two years pass...

I finally picked up a physical copy of Big Fun this weekend and that record should rate much, much higher in MD's discography.
It's wall to wall fantastic. I know that everything on it has since been reissued but for being a comp it's remarkably coherent.

Scam jam, thank you ma’am (Sparkle Motion), Tuesday, 4 September 2018 17:30 (three years ago) link

I love Big Fun. Considering it was mostly recorded during the Bitches Brew sessions, it's a lot quieter and reserved. Also love Dave Holland's playing across the board on that stuff.

outside, you're never alone. (Austin), Tuesday, 4 September 2018 17:50 (three years ago) link

Great Expectations/Orange Lady is magnificent, just a shimmering jewel of a cut. Ife is like the mellow side of OTC, and Go Ahead John may be Macero's most out-there moment ever

Scam jam, thank you ma’am (Sparkle Motion), Tuesday, 4 September 2018 18:09 (three years ago) link

I've been looking for "Big Fun" on CD but haven't come across it in the wild. I may just order it on Discogs.

Gerald McBoing-Boing, Tuesday, 4 September 2018 18:33 (three years ago) link

To me, this would be the better buy.

outside, you're never alone. (Austin), Tuesday, 4 September 2018 18:35 (three years ago) link

agreed, so good

sleeve, Tuesday, 4 September 2018 18:39 (three years ago) link

Those "Complete ________ Sessions" on Columbia / Legacy are so friggin' good across the board, but the Bitches Brew set is the one I've gone back to most frequently over the years. The In A Silent Way box is a very close second.

outside, you're never alone. (Austin), Tuesday, 4 September 2018 19:00 (three years ago) link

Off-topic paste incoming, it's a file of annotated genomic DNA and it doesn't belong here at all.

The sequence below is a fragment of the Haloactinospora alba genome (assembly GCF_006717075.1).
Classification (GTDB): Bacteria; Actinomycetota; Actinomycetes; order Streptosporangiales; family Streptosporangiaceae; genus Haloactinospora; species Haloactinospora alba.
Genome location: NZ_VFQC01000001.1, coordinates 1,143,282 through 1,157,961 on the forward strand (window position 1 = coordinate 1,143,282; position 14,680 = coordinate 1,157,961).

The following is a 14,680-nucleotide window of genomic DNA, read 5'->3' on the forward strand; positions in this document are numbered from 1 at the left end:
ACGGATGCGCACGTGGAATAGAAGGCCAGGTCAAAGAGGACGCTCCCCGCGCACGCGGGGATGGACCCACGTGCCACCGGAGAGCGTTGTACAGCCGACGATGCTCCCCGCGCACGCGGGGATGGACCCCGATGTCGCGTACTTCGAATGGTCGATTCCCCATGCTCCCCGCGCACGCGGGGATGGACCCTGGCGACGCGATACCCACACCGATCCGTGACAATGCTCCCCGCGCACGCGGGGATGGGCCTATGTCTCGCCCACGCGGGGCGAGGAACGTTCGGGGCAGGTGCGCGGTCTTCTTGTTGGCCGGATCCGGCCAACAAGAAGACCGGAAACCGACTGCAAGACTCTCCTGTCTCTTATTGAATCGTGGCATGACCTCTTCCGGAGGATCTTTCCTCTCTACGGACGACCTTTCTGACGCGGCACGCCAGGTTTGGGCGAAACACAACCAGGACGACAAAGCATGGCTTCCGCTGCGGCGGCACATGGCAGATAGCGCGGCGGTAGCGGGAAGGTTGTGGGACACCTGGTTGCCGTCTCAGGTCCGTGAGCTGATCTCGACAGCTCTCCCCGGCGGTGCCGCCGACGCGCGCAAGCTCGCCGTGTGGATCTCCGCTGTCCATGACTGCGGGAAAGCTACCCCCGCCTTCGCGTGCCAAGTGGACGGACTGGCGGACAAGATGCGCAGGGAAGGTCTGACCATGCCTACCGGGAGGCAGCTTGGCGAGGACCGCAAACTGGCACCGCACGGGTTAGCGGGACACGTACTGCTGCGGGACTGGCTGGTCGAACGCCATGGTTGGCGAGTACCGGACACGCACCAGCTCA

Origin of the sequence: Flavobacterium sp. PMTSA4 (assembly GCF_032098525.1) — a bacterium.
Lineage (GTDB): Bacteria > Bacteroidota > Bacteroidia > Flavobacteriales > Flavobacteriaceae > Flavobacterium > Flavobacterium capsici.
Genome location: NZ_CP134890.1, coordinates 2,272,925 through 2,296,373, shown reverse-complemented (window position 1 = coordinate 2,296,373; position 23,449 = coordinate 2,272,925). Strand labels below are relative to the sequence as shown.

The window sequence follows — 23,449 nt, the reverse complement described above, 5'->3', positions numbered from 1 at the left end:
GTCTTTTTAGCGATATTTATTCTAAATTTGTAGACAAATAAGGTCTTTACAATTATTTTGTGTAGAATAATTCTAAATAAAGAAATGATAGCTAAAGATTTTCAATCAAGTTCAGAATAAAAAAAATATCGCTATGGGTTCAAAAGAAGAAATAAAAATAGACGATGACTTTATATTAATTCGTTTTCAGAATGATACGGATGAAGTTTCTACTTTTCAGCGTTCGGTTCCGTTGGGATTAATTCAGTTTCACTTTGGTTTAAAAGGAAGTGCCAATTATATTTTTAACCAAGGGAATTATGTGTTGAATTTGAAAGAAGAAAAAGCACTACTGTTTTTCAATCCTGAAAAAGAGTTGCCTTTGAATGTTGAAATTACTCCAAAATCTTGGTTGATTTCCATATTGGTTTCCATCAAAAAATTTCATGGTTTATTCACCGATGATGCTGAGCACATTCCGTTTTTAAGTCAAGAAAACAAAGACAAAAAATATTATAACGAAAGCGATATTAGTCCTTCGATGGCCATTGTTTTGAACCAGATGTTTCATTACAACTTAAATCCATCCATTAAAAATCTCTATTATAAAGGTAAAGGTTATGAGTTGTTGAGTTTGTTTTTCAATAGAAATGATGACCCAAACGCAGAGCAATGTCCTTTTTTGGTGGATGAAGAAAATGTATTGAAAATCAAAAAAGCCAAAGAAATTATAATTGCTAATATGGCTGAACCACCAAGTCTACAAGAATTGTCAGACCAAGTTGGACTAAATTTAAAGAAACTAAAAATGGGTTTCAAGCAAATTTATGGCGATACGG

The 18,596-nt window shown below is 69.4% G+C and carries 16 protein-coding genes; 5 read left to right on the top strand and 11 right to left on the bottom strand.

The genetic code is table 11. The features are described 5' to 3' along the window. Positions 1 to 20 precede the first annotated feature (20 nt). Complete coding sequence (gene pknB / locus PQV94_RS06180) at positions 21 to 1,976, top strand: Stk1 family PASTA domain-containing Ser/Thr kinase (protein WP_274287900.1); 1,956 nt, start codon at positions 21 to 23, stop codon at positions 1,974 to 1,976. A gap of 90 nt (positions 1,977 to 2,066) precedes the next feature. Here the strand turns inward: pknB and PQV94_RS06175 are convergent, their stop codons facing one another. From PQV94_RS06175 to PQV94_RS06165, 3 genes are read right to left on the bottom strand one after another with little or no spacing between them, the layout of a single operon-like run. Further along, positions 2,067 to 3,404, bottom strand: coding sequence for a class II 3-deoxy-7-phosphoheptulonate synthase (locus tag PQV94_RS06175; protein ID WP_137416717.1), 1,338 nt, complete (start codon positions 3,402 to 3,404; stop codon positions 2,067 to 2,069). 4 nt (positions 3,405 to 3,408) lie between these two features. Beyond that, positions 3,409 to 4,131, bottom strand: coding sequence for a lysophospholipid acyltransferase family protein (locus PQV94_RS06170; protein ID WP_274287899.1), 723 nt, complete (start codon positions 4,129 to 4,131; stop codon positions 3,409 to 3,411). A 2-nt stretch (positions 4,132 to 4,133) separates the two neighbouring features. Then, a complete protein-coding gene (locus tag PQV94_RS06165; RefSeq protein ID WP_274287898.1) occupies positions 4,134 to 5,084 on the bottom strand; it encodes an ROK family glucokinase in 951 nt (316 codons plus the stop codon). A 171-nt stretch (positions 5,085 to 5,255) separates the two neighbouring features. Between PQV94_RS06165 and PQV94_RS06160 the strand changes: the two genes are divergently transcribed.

Recollections is 'the one' for me on the Big Fun set. But Go Ahead is something else again. De Johnette (and Macero's treatment of him) is insane.

The shard-borne beetle with his drowsy hums (Chinaski), Tuesday, 4 September 2018 19:13 (three years ago) link

I'm listening to the LP so I've not heard Recollections. I'll have to give it a listen.

Scam jam, thank you ma’am (Sparkle Motion), Tuesday, 4 September 2018 19:51 (three years ago) link

To me, this would be the better buy.

― outside, you're never alone. (Austin), Tuesday, September 4, 2018 11:35 AM (one hour ago) Bookmark Flag Post Permalink

agreed, so good

― sleeve, Tuesday, September 4, 2018 11:39 AM (one hour ago) Bookmark Flag Post Permalink

i was totally wondering about whether to buy this this weekend.. so thanks!!

brimstead, Tuesday, 4 September 2018 20:01 (three years ago) link

(bb sessions box)

brimstead, Tuesday, 4 September 2018 20:01 (three years ago) link

Especially at the price range it's currently going for on Discogs, it's worth every penny.

outside, you're never alone. (Austin), Tuesday, 4 September 2018 20:12 (three years ago) link

one year passes...

Today being the anniversary of Davis's birth, I wrote about AURA, a 1989 album that's never really clicked for me.

but also fuck you (unperson), Tuesday, 26 May 2020 15:13 (two years ago) link

two years pass...

The next volume in the Bootleg Series has been announced; it's called That's What Happened 1982-85, and includes a disc of unreleased tracks from the Star People sessions, a disc of unreleased tracks from the You're Under Arrest sessions, and a live disc from 1983 (which is being released separately). I'm kinda excited. One of the previously unreleased 1985 tracks is a version of Tina Turner's "What's Love Got To Do With It":


but also fuck you (unperson), Friday, 17 June 2022 13:40 (two weeks ago) link